A Political Year
Iowa has already voted, in its quirky caucus way, for the Republican
presidential candidates. New Hampshire is on the cusp, as I write
this first note of the New Year. Then it’s South Carolina’s
turn. We will only be two weeks into our spring semester, and the
political circus will have come and gone.
That might be all right with you, but I’m teaching a spring
course on Media & Politics. I was counting on having the first
half of the course to focus on the primary process. Then Florida
Republicans got all antsy and compressed the calendar. As I told
my students when I sent them the course syllabus this week, neither
politics nor journalism functions well in a rigid environment.
My classes have one flexible guideline. If something occurs that’s
more compelling than what is on the syllabus, we’ll make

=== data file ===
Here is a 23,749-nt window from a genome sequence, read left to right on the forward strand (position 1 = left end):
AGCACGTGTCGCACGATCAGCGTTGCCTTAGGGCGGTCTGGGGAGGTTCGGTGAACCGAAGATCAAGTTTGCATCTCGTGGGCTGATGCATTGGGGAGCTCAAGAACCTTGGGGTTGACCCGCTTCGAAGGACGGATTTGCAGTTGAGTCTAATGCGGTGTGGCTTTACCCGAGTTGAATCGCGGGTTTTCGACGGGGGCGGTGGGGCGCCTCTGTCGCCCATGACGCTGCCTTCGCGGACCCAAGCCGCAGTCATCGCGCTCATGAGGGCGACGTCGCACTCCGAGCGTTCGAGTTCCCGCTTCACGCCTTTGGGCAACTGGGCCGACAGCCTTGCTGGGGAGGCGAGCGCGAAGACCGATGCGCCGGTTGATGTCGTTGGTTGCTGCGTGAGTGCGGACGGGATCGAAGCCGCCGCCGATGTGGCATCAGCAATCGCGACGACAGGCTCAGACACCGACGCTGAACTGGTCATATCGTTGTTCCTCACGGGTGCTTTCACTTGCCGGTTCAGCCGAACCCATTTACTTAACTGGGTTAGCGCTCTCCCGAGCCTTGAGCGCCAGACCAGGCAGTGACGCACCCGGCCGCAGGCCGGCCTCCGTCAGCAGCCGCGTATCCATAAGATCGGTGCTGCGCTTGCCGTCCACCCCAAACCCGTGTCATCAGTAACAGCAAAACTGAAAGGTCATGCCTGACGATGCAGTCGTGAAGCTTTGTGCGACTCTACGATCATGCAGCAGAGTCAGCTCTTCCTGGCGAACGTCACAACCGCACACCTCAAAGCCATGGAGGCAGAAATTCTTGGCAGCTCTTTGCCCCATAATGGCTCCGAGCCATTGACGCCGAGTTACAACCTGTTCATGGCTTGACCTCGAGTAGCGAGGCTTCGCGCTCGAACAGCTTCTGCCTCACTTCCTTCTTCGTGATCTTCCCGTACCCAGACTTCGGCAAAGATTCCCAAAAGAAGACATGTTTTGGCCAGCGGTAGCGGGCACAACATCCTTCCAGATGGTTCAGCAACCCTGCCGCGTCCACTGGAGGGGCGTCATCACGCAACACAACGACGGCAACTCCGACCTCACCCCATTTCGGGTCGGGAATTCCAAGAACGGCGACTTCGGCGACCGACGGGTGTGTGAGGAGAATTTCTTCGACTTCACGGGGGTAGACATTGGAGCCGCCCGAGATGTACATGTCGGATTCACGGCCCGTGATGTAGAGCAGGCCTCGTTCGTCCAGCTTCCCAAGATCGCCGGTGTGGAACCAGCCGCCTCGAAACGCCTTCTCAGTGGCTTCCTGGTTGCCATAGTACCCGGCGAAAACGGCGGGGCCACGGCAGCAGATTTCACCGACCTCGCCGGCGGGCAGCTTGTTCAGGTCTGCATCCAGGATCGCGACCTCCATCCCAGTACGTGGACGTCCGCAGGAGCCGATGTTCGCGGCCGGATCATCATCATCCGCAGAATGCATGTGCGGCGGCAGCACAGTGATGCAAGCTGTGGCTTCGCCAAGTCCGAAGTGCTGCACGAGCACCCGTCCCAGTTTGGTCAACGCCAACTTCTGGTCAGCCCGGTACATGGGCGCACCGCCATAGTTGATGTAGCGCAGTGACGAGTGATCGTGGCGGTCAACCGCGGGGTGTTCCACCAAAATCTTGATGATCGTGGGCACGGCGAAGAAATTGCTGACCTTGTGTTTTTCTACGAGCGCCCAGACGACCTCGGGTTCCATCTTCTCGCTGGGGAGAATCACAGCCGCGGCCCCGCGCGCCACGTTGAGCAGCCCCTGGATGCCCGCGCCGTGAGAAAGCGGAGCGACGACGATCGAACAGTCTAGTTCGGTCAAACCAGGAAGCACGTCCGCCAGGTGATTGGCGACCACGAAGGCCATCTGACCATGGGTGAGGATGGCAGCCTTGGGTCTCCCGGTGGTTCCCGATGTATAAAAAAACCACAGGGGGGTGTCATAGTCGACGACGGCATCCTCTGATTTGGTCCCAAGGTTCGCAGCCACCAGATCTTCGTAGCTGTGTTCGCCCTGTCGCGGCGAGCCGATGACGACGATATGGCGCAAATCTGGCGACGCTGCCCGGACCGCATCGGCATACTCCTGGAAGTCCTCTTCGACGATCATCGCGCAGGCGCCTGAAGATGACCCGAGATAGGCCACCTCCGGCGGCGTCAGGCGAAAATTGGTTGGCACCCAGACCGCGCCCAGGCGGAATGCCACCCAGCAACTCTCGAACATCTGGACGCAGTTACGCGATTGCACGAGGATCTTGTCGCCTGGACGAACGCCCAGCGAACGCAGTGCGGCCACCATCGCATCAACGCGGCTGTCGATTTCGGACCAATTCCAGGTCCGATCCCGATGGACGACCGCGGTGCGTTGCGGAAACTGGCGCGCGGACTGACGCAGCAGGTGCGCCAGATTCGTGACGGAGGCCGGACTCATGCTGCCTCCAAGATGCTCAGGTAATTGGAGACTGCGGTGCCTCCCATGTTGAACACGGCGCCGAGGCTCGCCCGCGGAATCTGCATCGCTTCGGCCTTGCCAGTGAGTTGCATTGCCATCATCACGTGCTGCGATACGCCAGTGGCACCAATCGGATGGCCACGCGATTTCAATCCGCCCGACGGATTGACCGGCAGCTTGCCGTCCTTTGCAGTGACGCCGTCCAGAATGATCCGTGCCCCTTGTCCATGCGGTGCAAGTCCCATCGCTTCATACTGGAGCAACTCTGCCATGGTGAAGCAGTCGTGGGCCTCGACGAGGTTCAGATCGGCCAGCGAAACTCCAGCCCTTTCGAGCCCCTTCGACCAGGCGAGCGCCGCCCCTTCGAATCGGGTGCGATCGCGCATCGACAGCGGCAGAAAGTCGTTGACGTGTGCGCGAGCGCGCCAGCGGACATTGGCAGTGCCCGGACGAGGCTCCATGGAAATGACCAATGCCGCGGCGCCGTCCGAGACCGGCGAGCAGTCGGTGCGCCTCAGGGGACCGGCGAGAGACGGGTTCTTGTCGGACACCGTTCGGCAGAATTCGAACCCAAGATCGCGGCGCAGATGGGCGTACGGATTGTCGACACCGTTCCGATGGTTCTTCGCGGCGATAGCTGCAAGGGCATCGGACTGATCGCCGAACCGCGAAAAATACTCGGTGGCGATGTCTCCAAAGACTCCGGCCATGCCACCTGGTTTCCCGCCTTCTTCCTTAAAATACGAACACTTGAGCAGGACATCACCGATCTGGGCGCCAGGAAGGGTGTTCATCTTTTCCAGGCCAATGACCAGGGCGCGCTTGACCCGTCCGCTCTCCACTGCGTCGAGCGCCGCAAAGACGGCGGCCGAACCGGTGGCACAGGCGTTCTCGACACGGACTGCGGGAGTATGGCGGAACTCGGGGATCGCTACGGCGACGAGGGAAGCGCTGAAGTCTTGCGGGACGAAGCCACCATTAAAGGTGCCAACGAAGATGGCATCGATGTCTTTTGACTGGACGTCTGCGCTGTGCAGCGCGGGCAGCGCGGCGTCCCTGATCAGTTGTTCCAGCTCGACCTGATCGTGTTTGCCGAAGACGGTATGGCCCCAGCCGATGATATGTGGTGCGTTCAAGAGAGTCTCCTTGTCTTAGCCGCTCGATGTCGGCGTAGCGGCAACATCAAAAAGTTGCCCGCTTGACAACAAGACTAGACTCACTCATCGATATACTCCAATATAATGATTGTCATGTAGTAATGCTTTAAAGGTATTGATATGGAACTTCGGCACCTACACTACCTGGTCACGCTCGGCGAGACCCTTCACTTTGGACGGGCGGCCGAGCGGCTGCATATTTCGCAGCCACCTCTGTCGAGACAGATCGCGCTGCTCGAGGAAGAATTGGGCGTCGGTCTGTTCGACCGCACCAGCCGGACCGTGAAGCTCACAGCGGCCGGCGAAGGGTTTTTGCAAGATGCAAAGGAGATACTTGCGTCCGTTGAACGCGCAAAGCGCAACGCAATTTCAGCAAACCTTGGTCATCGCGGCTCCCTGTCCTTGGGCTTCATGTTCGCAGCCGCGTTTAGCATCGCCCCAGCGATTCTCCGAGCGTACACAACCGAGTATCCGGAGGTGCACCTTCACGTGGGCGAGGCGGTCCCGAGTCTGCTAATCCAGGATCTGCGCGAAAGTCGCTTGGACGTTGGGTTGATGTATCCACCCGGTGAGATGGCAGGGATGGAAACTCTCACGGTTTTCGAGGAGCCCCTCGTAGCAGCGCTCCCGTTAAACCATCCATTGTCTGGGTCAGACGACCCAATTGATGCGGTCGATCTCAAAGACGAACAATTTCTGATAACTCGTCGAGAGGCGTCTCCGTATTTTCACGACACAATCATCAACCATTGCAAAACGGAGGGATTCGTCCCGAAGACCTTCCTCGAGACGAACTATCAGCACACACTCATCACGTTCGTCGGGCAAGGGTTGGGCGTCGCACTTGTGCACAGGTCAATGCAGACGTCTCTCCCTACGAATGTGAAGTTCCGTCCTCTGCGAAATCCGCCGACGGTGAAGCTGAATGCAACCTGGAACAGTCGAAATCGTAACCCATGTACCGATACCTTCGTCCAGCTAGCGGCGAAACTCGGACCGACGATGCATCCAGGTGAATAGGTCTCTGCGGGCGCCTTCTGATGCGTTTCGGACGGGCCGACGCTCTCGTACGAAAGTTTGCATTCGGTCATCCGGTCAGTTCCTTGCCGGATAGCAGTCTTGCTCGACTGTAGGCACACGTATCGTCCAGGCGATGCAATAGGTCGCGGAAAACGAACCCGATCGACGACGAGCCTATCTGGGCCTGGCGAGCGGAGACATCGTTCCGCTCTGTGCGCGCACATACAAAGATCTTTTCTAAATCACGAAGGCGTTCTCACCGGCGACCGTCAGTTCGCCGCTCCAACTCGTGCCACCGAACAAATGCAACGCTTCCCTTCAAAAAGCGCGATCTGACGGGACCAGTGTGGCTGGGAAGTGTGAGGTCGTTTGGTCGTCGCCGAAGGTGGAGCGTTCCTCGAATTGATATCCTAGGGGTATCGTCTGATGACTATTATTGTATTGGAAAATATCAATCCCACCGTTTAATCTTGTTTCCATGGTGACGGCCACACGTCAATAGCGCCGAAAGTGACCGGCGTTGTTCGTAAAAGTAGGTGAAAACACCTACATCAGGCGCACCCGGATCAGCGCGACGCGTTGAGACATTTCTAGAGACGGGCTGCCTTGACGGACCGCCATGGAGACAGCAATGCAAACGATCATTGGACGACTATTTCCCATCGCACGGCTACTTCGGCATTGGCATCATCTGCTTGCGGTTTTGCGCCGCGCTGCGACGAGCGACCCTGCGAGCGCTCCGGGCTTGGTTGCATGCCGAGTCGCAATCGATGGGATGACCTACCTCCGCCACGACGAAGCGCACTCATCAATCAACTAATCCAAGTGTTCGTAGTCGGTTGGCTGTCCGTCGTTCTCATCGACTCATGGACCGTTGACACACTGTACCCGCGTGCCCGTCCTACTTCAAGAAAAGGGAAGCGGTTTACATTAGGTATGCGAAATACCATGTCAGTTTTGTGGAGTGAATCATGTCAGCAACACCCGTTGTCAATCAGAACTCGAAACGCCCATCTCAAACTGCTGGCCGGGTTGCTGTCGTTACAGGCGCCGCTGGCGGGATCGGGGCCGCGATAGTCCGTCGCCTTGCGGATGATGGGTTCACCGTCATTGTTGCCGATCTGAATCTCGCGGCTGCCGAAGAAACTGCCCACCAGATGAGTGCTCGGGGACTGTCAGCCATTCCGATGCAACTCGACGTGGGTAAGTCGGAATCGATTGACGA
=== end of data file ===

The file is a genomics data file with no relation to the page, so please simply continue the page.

the most of it. When I taught a similar course in Washington, we
were usefully diverted in successive years by President Clinton’s
impeachment, the Bush-Gore court challenges of 2000, and 9/11.
There is academic purpose to the syllabus. It is a road map for
where we plan to go over the course of a semester. We also emphasize
outcomes that a student will take away from the course. Those side
roads are not just whimsical distractions. They don’t just
lead to interesting places, they produce understanding, in this
case, of the convoluted political process. That’s a good
As we review and revise our curricula, there is a natural tension